Robbers, Writers & European Royalty
Essentially meaning Sunna’s Valley, this place-name actually derives from Sunninghill Dale. It was one of the outposts of the followers of the supposed Anglo-Saxon chief, Sunna, whose settlements were centred on Sonning. They carved themselves a little village out of the wilds of Windsor Forest, always a risky area in which to live and even more so to travel through. Chobham Common and Bagshot Heath once stretched over much of Sunningdale. They were well known for bandits and were frequented by highwaymen as late as the early 19th century. The notorious Captain Snow is still commemorated in the name of Snow’s Ride. The village has always relied on the local transportation routes for its prosperity: from the London to Silchester road of Roman times, later known as the Devil’s Highway, to the modern A30.
Broomhall Farm stands on the southern edge of Sunningdale in an area that was once a detached part of Sunninghill. It replaces a little known and, for much of its life, a rather a poor nunnery called Bromhall Priory. It was founded in the 12th century as a daughter house of Chertsey Abbey.The parish church, at the centre of the old village of Sunningdale, is somewhat more recent than the priory. The village was formerly in the southern portion of Old Windsor parish and villagers had to travel up to the church in Old Windsor until 1840. The present building was put up between 1860 and 1887. The church is best known for its monument to Queen Victoria’s half-nephew, the German Prince Victor of Hohenlohe-Langenburg. He was a well-known 19th century sculptor who, under the name of Count Gleichen (which was actually his wife’s title), modelled such pieces as King Alfred’s statue in Wantage. He had run away from school in his native land and was sponsored to enter the Royal Navy by the Queen. He eventually became an admiral, before turning to more artistic means of earning a living whilst in retirement. He lived at St Bruno House in Charters Road.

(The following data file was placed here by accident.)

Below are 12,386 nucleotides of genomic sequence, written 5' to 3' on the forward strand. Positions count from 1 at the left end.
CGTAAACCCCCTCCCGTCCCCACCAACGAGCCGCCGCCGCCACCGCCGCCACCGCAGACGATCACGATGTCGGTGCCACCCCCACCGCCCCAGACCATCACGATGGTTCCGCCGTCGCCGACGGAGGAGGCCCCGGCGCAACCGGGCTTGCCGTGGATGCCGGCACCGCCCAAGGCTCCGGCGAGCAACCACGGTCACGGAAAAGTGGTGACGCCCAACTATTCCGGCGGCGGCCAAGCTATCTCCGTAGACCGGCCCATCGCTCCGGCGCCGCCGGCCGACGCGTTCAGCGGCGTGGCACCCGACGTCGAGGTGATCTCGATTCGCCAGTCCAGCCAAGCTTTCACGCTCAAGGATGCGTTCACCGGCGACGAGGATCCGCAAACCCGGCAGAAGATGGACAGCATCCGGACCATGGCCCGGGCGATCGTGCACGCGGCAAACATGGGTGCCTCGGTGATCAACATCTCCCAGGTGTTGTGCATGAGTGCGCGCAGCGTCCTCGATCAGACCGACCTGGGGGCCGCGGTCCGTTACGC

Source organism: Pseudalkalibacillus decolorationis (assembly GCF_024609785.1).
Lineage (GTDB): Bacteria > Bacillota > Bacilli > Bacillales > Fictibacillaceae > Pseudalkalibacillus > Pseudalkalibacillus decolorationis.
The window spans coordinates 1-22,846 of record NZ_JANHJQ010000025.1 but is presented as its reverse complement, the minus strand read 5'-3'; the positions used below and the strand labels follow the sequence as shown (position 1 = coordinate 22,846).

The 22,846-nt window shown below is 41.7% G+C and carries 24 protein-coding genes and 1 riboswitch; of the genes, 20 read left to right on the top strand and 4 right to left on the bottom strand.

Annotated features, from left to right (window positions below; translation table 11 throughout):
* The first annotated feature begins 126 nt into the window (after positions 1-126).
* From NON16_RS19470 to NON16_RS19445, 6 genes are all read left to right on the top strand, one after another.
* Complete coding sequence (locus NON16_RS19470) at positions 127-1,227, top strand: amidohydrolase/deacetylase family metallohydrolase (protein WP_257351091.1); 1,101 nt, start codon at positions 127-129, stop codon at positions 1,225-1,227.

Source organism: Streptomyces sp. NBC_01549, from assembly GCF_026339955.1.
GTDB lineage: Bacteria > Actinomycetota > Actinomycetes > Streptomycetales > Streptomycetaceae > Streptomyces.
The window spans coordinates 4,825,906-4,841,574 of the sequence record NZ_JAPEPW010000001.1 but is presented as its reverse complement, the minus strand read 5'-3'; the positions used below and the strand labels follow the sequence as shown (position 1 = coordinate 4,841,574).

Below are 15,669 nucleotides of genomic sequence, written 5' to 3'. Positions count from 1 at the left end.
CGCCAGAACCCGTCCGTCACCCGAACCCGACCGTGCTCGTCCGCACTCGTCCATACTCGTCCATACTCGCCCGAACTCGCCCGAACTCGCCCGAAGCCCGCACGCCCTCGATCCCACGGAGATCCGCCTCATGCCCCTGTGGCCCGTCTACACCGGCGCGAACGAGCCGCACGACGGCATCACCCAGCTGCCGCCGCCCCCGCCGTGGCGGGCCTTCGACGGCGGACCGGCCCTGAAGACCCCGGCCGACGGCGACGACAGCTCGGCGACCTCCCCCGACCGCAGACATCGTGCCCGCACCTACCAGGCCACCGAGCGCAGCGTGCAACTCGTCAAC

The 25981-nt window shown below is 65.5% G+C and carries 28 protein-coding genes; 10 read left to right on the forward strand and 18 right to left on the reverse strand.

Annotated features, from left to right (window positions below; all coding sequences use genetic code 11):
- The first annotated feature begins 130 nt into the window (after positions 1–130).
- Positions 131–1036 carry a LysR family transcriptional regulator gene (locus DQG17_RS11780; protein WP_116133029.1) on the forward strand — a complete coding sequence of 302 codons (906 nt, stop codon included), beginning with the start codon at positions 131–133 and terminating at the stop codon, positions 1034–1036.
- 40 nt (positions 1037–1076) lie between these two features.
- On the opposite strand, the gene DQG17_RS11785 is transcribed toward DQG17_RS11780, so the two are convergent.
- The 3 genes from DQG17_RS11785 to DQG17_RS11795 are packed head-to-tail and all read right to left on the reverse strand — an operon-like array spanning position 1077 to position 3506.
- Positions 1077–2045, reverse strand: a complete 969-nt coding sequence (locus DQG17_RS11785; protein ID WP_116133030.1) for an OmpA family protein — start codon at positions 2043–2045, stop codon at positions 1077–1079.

Sunningdale Park is a Civil Service College. The Georgian-style mansion at its centre is now known as Northcote House and is used as an event venue. Despite its classical style it was only built in 1931. Agatha Christie lived at the house called Scotswood in Devenish Road in Sunningdale in the 1920s and then moved to Styles in Charters Road, which was named after her first mystery novels. It was from this house that she herself mysteriously disappeared for eleven days before being discovered at the Harrogate Hydro. Sunningdale Golf Course features in one of her short stories, Tommy and Tuppence Beresford’s ‘The Sunningdale Mystery,’ originally published as part of ‘Partners in Crime’ in 1929. Although the entrances to the famous Sunningdale Golf Club and Sunningdale Ladies’ Golf Club are now in Berkshire, most of these two golf courses are in Surrey. The ladies’ club is the oldest such club in the country and originally started out at Dormy House (now a care home).
A small portion of Northern Sunningdale, on the southern shores of the Virginia Water, is within the bounds of Windsor Great Park. However, Fort Belvedere and the ruins of Leptis Magna which were erected as follies in the surrounding landscape are both over the border in Surrey.
Read more history of Sunningdale in David Nash Ford's book, 'East Berkshire Town and Village Histories'. Click to Order direct from the Author.
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